By Serena Humphrey, owner F Word Training

There was a story in the press recently about a local company that really grabbed my attention. It was about how a twenty-eight year-old business had failed and gone into administration after making losses of over half a million pounds in just six months. And how it was all the fault of their new accounting software. Somehow the system had allowed them to build up a significant level of stock that caused a fatal cashflow position.

I just want to make this clear - you can’t blame your accounts system for your financial problems.

I hear this a lot from business owners, how the problems in their business are down to their accounts system, and it’s usually when they don’t really understand their own numbers. Most company owners have an instinctive grasp on their financials and yet often allow their gut instinct to be over-ridden by the accountants because “that’s what the system says”

Of course accounts software is an essential part of running a business and we do rely on it for the management information we use to run them, but we have to understand enough to know when things aren’t right. And that means knowing enough about finance, and in particular our own finances to know how things should look, and what could go wrong.

I wonder if the company in question had noticed that stock was piling up around them, or that cash was going down before it became a problem. Didn’t all this excess stock show up in their margins, or on the balance sheet? You should look at your key financial information every week to make sure that any dangerous trends are spotted and fixed immediately.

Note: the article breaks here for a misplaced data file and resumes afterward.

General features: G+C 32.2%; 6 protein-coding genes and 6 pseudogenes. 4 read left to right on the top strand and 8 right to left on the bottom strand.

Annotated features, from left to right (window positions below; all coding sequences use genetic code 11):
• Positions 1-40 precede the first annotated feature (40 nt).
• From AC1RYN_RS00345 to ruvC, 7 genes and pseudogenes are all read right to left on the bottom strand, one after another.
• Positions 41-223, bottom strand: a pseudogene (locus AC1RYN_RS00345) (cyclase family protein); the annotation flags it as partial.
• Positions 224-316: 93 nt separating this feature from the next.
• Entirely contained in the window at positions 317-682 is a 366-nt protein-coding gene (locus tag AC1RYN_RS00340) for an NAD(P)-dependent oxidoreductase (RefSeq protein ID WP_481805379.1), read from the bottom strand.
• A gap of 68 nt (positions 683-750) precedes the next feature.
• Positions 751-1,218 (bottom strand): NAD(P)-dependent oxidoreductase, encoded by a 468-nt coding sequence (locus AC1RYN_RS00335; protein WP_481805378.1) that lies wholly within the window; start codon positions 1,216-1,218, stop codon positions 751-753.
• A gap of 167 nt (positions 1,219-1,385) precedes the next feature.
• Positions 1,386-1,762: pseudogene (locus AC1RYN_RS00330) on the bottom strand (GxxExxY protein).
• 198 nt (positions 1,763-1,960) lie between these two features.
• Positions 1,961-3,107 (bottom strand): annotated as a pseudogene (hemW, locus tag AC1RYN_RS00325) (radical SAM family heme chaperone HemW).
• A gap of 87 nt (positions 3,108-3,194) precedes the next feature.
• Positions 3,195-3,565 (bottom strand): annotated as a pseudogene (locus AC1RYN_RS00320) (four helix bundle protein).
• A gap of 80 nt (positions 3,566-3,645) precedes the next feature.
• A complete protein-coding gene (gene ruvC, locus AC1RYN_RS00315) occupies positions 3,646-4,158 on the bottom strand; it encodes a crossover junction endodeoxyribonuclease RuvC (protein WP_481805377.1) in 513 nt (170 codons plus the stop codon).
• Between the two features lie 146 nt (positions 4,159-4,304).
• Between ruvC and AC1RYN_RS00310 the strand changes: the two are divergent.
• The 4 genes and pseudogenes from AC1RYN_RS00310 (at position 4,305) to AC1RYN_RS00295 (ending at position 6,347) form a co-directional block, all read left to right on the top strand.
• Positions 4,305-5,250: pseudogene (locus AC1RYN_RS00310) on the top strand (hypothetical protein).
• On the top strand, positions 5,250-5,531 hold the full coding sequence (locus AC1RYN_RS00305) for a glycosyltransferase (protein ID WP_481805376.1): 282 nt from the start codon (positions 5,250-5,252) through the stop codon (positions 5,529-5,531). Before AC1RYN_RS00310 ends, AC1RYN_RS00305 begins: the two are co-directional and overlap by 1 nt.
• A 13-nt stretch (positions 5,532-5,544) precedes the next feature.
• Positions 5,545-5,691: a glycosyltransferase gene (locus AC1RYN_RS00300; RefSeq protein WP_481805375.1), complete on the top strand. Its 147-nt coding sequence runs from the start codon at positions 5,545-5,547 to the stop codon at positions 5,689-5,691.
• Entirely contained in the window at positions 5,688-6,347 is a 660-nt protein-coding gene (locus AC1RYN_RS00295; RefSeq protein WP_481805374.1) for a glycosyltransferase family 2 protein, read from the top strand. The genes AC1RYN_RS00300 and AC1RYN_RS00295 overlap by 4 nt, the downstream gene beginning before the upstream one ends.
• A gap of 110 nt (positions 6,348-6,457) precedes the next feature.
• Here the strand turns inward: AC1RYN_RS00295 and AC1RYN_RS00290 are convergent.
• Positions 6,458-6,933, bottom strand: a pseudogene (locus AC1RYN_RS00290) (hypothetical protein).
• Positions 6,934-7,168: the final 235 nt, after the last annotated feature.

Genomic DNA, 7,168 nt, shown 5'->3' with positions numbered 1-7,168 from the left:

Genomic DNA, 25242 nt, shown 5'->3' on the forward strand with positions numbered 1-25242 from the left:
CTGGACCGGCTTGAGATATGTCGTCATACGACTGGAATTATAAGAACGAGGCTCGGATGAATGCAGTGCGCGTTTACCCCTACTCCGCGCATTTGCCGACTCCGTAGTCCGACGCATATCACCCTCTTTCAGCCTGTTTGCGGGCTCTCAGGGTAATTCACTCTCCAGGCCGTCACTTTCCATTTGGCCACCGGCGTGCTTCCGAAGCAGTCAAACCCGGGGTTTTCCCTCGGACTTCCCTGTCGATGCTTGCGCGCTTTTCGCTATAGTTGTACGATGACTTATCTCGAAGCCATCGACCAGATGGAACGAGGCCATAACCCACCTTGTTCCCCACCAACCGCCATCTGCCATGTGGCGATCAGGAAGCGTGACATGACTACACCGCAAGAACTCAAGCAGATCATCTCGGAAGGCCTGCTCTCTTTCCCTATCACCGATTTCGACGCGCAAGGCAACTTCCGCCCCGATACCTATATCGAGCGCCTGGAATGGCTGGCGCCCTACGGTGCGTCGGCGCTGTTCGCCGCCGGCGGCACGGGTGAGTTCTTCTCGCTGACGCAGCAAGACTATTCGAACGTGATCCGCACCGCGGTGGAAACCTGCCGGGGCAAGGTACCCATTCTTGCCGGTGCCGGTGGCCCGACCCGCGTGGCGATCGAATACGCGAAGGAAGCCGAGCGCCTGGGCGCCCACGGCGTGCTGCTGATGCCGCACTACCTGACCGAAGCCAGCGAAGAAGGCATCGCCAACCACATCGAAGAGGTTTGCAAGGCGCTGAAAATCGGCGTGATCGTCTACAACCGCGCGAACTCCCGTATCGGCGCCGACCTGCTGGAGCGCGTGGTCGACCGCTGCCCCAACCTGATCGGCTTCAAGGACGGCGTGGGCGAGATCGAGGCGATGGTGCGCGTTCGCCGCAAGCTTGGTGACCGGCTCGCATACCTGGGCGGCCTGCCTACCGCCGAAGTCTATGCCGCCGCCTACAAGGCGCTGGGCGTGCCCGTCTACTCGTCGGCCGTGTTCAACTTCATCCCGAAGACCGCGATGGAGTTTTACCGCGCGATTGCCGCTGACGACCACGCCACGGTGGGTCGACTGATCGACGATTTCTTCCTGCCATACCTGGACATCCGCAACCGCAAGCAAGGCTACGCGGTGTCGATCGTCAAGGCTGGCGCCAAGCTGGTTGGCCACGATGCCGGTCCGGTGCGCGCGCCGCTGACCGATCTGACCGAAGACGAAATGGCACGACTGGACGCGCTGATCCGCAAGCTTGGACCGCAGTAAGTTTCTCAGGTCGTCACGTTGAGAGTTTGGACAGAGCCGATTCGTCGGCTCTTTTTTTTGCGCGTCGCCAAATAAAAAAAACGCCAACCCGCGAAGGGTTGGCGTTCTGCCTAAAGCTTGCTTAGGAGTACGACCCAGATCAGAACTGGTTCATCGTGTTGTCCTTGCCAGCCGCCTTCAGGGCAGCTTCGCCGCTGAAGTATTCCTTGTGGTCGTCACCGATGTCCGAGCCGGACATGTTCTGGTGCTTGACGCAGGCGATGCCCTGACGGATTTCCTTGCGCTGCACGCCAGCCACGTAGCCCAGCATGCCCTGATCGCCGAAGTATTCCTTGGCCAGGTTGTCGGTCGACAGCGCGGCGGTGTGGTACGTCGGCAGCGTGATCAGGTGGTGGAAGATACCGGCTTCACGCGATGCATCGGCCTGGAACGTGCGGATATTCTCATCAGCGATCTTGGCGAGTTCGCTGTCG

It’s worth making the point that your accounts information or the software is only as good as the people operating it, and the information that’s going into it. A massive problem for small companies is that very often the “book keeper” is just in effect a data entry clerk with no knowledge at all of controlling a business’s finances.

Now obviously I don’t know the exact circumstances of this business; to be fair the more complex accounting systems can be really horrible to implement, and in this case the software may truly be to blame. But I bet there were plenty of signs that things weren’t right.

If you’re putting in a new system here are a few things to bear in mind:

• Do your staff know how to use it?
• How much training will you get?
• Is the package well known enough that you’ll be able to find staff in the future to operate it?
• Is it overkill for your business? Many packages are way over the top for what a small business needs.
• Talk to people who have already implemented it.
• Don’t under estimate the time it will take to put in place and how much business resource it will eat.
• Allow plenty of time and resource for dual running and make sure all the niggles are sorted before you go live. If you’re a manufacturer make sure the stock and costing modules are rock solid before you let go of your old system.
• Make sure you’ve got enough key measures in place that you’d know if something was wrong in your figures.

Accounts information can be, and is often wrong for lots of different reasons in small companies, most of which are about a fundamental lack of financial knowledge by the “book keeper” and the management team, so it’s vital that you understand what to look at, what it means, and develop your instinct for when something doesn’t look right. Oh, and don’t let the accountants shout you down or blame the accounts package!